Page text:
Archive for the ‘Media’ Category

What, Forest Service Gutting the First Amendment? Relax Already.

Thursday, September 25th, 2014
What, Forest Service Gutting the First Amendment? Relax Already.

There’s a lot of outrage on the Internets these days about proposed plans by the U.S. Forest Service to gut the First Amendment by requiring permits for news media or nature photographers in Federally-designated wilderness areas on Forest Service lands. After reading a lot of the outrage, there are two things that come abundantly clear: None of the outraged have actually read the applicable Federal Register notice, and none of them are aware that this has been the status quo on Federal public lands for decades. Nothing on the face of the notice actually applies to the media. So, you have to look at the applicable proposed regulation in order to see how “unfairly” the media is “targeted.”

What the Federal Register Notice Actually Says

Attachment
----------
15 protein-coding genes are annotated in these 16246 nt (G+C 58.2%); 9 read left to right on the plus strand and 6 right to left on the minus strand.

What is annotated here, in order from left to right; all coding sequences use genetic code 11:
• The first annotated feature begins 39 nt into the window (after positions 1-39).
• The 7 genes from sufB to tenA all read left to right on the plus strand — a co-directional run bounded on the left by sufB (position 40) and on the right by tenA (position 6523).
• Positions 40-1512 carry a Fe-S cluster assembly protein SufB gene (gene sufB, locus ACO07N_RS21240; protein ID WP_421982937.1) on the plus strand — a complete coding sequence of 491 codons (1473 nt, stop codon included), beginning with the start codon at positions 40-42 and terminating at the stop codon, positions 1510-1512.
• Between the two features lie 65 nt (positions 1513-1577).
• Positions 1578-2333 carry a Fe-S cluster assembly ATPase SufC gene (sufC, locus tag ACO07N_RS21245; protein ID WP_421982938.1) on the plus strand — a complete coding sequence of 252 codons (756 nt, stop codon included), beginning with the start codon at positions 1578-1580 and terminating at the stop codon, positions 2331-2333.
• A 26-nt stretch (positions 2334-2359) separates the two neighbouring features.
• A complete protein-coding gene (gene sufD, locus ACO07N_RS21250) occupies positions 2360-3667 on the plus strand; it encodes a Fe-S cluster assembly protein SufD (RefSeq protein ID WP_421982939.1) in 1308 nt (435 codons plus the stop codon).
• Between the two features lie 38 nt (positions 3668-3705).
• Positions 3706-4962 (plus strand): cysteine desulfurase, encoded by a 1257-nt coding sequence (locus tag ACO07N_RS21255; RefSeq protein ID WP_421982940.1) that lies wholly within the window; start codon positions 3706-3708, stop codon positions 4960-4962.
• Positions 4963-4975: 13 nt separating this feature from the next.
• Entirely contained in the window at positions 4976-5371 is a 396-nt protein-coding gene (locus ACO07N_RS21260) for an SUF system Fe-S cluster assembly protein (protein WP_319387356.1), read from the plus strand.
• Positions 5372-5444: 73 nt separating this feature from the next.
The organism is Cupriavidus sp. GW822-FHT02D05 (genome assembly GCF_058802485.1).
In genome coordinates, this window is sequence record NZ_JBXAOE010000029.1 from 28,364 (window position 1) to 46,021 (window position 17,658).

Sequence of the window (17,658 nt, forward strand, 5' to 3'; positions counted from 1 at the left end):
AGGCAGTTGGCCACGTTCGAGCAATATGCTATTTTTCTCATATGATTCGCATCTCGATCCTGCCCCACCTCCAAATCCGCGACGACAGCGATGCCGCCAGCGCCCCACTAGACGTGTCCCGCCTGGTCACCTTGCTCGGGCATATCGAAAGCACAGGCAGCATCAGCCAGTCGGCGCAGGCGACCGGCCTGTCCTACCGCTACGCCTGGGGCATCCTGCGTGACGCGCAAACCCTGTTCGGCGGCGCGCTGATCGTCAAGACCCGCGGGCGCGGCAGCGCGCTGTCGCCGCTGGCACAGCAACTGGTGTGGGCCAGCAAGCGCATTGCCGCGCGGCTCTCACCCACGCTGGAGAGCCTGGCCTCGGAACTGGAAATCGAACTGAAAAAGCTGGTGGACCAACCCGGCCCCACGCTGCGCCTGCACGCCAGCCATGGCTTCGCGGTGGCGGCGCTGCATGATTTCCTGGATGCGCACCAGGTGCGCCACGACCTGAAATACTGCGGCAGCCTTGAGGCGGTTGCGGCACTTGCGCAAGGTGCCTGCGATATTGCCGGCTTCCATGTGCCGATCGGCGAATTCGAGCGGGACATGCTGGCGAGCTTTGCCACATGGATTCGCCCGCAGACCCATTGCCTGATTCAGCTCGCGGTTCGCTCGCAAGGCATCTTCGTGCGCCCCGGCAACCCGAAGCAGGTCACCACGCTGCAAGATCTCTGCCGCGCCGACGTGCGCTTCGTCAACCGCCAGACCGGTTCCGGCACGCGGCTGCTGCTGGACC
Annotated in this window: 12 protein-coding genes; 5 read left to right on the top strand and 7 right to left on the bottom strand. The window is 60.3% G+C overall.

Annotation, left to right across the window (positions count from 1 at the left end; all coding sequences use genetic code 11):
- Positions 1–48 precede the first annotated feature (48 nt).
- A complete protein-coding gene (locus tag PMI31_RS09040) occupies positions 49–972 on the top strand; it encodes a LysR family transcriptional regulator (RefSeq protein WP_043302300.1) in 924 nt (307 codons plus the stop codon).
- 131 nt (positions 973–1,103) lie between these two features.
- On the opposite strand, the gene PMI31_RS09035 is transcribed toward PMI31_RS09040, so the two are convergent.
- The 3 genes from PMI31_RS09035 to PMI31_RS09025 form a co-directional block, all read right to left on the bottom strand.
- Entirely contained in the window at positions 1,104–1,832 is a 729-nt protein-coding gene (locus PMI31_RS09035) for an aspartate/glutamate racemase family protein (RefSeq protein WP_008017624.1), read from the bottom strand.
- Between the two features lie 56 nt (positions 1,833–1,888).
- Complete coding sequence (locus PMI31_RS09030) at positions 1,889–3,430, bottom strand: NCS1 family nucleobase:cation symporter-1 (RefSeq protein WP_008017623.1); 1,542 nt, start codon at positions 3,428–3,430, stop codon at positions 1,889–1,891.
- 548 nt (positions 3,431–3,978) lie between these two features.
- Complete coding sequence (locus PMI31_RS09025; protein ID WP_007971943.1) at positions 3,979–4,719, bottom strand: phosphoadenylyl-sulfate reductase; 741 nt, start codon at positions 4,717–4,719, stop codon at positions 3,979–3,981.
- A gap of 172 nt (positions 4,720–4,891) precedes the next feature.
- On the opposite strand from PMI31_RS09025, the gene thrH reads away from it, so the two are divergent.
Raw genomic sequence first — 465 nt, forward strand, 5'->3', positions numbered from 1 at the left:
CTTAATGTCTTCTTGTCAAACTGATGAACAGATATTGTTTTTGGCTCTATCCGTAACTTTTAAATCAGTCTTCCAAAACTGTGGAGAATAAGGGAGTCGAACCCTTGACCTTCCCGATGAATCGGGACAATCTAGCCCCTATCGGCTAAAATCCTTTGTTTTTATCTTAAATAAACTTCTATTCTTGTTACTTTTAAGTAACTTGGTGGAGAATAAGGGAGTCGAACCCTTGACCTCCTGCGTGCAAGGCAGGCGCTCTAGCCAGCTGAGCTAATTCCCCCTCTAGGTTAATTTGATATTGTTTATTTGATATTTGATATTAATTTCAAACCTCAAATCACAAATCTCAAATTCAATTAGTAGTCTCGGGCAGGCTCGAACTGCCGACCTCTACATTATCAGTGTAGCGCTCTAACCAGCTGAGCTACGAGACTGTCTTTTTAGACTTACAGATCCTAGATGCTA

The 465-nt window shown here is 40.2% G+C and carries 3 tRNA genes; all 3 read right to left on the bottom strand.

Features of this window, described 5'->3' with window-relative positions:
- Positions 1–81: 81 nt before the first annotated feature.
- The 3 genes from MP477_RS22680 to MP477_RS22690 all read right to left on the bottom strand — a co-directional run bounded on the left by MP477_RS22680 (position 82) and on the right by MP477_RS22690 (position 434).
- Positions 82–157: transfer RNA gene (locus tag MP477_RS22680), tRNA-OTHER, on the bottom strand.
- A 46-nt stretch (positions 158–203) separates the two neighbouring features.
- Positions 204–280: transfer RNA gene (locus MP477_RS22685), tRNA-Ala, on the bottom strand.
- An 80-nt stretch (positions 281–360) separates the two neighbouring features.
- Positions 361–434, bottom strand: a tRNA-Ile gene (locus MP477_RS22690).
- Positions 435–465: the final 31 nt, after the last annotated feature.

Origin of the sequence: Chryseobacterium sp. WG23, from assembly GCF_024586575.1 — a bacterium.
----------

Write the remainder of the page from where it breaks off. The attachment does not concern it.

It’s always important when analyzing a law to go back to the original language, not how it has been interpreted. So, in this case, let’s go to the actual notice as printed in the Federal Register. The notice published by the U.S. Forest Service proposes changes to 36 C.F.R. 251, which currently requires a special use permit for any activity on Forest Service lands other than noncommercial uses and other exempted activities.  The proposal at issue is to take interim guidance that has been in effect for four years and develop “permanent guidance for the evaluation of proposals for still photography and commercial filming on National Forest System Lands.” Noting the need for consistent, national criteria for evaluating applications for special use permits for such activities, the ultimate goal to develop “the criteria used to evaluate request for special use permits related to still photography and commercial filming in congressionally designated wilderness areas.” Most importantly, the Federal Register notice does not even propose new restrictions on activities at all – it merely proposes creating more evaluation criteria so that the Forest Service can consistently evaluate applications for special use permits.  Let me make this clear – it does not propose any changes to what activities already require a special use permit under existing U.S. Forest Service regulations.  The proposed evaluation criteria would allow the U.S. Forest Service to issue a special use permit for “commercial filming” and “still photography” if the application